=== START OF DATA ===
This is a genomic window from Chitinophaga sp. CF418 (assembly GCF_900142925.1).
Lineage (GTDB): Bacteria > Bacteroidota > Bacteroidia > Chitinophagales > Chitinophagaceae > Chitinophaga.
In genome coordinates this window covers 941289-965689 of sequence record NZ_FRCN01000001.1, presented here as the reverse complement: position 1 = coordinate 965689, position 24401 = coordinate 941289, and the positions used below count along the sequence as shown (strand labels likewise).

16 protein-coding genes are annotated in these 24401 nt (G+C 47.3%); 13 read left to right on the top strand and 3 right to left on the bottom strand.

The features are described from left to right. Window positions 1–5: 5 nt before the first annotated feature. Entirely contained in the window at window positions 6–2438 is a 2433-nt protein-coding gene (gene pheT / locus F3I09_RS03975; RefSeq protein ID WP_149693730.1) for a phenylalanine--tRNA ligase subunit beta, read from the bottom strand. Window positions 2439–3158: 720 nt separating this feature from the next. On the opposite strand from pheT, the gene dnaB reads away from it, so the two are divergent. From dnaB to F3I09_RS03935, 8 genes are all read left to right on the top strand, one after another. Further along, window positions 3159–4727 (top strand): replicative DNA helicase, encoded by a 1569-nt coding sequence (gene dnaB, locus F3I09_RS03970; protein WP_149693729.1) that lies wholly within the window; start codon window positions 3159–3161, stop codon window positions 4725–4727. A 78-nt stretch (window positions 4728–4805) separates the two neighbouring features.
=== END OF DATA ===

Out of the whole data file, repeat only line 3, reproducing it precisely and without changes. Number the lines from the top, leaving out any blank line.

In genome coordinates this window covers 941289-965689 of sequence record NZ_FRCN01000001.1, presented here as the reverse complement: position 1 = coordinate 965689, position 24401 = coordinate 941289, and the positions used below count along the sequence as shown (strand labels likewise).